Apps

Up till now the biggest problems that Google has face with Android on tablets is the dearth of apps optimised to take advantage of the form factor. Despite providing the necessary tools and APIs, developers have shown a near complete lack of interest in updating their apps for tablets. With the Nexus 7 Google are aiming to change this. It already appears that the Nexus 7 has been a sales success, with the 16GB model selling out. If dramatically increasing the user base doesn’t do the trick, I’m not sure what will. In fact, we’ve already seen a few apps releasing updates specifically for the Nexus 7. With any luck, this trickle will become a deluge in the weeks and months ahead.

On the other hand (and continuing the big phone premise), I’ve found that phone apps work really well on the Nexus 7. Android handles app scaling more than adequately, with apps filling the screen, providing more content at a glance than is possible on a phone. I’m hoping that this doesn’t make devs complacent and discourage them from adapting their apps for this new form factor.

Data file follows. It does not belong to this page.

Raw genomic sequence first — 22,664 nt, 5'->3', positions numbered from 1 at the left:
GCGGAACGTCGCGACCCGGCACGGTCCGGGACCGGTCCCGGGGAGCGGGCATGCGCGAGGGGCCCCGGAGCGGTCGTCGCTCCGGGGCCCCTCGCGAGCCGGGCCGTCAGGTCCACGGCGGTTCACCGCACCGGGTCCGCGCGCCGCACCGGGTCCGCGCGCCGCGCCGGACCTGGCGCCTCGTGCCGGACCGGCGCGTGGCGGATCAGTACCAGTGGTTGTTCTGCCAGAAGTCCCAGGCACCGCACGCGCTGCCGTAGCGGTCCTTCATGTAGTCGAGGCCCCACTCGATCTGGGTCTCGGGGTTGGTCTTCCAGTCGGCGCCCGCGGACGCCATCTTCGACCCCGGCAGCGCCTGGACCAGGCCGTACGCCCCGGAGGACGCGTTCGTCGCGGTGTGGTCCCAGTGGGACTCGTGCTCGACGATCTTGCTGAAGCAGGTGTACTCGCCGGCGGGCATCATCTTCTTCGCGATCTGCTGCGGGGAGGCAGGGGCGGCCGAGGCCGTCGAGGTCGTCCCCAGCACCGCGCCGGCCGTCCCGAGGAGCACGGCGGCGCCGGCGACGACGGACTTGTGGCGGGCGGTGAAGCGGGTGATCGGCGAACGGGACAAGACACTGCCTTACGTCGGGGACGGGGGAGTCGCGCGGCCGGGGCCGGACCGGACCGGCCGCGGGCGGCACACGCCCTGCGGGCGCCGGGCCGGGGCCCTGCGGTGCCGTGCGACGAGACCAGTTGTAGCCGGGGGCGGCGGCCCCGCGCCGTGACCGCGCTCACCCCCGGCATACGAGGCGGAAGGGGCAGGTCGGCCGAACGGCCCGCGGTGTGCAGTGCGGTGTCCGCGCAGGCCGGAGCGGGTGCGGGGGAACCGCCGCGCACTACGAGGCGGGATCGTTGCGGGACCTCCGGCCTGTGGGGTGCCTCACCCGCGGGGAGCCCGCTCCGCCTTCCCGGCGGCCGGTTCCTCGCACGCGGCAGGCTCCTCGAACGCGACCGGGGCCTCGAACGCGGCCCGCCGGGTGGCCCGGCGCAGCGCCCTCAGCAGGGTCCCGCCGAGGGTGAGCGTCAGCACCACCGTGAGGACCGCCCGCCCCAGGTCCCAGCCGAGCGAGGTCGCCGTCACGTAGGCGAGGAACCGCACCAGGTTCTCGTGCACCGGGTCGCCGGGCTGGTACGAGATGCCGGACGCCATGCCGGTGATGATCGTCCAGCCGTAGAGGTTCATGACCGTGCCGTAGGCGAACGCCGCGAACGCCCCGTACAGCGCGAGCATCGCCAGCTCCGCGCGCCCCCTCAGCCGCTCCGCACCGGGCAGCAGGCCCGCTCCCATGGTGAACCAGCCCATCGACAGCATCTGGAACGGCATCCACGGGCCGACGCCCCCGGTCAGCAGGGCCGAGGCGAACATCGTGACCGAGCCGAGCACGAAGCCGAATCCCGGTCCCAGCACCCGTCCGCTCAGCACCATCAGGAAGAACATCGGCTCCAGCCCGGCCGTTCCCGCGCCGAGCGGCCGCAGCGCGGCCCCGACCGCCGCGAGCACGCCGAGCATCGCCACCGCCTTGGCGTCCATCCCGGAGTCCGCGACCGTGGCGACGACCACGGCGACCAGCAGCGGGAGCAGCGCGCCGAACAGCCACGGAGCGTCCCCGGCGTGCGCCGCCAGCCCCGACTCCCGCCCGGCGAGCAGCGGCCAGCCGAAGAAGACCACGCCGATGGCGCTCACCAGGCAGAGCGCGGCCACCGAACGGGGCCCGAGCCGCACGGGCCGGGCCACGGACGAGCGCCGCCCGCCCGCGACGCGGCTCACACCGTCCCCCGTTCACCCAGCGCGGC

Conclusion

I know I’m coming off slightly negative, but I really do love the Nexus 7. I’ve been using mine pretty much non stop for the last ten days and really enjoy it. I just feel like it isn’t quite a fully blown tablet. At the same time, I think that this device has so much potential that is yet to be realised. Being a Nexus device it’s sure to be updated frequently, and I can’t wait to see what those updates turn it into.

Software review (by Mark Peters)

OK, I’ve seen a lot of gushing about the Nexus 7, but there are some bad points. So it’s not all glorious success. there are a few shortcomings. Chiefly, the screen and the speaker.